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December 2016

Changelog

November 2016

October 2016 Updates + Webinar

Chas Ballew on November 2, 2016


The Aptible Update Webinar Series is a new quarterly presentation that covers recent features and changes to the Enclave deployment platform and Gridiron security management products.

We hosted the first Update Webinar on October 25. In it, we covered:

  • Deploying from Private Docker Registries: How to configure a private container deployment pipeline
  • Advanced Memory Management: How to plan for and easily manage container memory issues
  • New ALB Endpoints: More resilient zero-downtime deployments
  • HTTP Health Checks: Smart, safe app container routing
  • Platform Events: How to get more from the Enclave API and your logging
  • Container Metrics: Live telemetry and dashboards for monitoring
  • Working with Database Backups: On-demand backups and restoration
  • Two-factor Authentication: Securing your Aptible accounts

The next Aptible Update Webinar will be on January 25, 2017, at 11am PST/2pm EST.

Register Now

Webinars are recorded and made available for viewing if you cannot attend the live session.

October 2016

Video: https://www.youtube.com/watch?v=SIV0uPnz7i4
Slides: https://speakerdeck.com/aptible/aptible-update-webinar-series-october-2016

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August 2016

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June 2016

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May 2016

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April 2016

No Flash, No Problem

Gib Reimschüssel on October 28, 2015

We addressed a small UX issue in our dashboard application this week. A blog-post-worthy UX issue? Not really. Transparency in the process of how we address issues however, can greatly benefit our customers and their experience with our products.

Aptible is an application deployment platform built to automate HIPAA compliance for web and mobile technology. We have a web-based dashboard application to aid customers in managing their organization, access controls, and ops. It is built with EmberJS, an open source JavaScript application framework.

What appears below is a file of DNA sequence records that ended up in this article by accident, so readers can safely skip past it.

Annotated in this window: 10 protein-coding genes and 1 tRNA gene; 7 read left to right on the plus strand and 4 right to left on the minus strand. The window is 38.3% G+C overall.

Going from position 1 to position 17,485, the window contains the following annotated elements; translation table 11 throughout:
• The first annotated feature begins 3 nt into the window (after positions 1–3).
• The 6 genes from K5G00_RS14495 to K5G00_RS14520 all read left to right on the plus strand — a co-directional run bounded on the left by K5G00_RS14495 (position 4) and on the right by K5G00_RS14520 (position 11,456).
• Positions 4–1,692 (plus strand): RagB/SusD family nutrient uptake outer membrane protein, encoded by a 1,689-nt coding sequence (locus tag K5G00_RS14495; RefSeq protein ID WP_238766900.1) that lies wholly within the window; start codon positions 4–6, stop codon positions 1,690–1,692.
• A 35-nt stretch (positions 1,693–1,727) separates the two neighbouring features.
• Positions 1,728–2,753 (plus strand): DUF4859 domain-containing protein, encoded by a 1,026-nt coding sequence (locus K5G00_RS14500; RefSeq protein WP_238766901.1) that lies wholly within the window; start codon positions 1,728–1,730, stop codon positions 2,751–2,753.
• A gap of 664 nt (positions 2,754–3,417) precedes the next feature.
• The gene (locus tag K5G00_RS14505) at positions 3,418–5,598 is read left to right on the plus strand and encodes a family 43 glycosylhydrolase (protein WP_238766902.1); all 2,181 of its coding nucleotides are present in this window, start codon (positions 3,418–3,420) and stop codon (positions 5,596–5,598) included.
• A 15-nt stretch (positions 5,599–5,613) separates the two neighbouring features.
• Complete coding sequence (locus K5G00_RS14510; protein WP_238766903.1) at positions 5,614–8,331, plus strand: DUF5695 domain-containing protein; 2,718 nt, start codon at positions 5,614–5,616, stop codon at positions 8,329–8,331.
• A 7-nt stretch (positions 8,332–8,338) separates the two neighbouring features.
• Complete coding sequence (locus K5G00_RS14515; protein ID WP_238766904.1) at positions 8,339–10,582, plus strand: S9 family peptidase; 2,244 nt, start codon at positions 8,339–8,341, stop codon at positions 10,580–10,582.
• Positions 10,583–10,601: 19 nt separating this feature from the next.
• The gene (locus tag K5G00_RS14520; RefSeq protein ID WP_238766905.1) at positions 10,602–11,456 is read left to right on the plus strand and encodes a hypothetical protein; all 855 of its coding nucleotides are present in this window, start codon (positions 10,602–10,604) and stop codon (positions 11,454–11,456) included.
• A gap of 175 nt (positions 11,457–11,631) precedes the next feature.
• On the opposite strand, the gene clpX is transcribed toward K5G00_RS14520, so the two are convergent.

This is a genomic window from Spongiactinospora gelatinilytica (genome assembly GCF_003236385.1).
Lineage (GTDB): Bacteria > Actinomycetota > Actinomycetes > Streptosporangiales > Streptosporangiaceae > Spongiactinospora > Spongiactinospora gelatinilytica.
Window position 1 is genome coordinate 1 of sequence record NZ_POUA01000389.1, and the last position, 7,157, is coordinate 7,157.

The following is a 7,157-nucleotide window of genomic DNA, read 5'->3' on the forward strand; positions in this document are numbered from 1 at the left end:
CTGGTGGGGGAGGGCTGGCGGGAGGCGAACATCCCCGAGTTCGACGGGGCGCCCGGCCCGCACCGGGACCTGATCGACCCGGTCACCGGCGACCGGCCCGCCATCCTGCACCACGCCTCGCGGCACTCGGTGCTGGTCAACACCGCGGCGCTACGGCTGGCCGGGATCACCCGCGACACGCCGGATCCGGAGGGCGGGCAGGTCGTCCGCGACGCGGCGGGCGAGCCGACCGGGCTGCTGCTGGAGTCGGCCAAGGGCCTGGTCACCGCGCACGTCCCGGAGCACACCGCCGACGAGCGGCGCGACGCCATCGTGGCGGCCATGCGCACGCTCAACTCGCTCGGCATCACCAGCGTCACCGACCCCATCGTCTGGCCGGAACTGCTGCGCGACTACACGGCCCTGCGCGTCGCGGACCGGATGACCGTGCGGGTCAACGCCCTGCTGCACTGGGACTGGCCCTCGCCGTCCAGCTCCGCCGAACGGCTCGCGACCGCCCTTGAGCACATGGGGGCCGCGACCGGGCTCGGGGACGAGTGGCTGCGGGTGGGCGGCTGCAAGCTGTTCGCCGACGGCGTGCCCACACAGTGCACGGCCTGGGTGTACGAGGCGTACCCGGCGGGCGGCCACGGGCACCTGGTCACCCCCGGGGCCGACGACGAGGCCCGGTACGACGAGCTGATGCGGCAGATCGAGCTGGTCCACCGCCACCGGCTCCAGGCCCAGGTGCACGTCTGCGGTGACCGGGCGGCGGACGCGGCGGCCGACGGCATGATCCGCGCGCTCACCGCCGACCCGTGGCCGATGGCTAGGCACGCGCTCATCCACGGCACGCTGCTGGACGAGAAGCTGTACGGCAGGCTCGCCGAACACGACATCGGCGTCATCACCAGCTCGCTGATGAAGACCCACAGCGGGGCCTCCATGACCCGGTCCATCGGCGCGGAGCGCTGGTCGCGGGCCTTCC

Contributing to the EmberJS community motivated our decision to open source the dashboard. Often available applications are small and optimized for evaluating the framework quickly. Sharing our production application builds on the many smaller examples and helps answer bigger questions around code organization, utilizing components, and test coverage.

We use a copy-to-clipboard action throughout the app for long strings that a user would likely need to paste in a terminal (database connection strings, git commit references, links, etc.).

A user reported some confusion via one of our support channels when the click-to-copy link reloaded their browser. A github issue was created and diagnosed the root of the problem. In browsers without Flash, the component was not set up and a link with a common placeholder destination, triggered the reload.

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<a href="#">Copy</a>


Because the dashboard is open source, anyone with a free github account can create, comment, and follow issues. A new open source tool, clipboard.js, was noted as a possible solution. It does not use Flash and offers a nice fall-back for unsupported browsers to get targeted text on the clipboard. Note, the tool’s creator, zenorocha chimed in with a +1 and a wink. Feel the open source github love!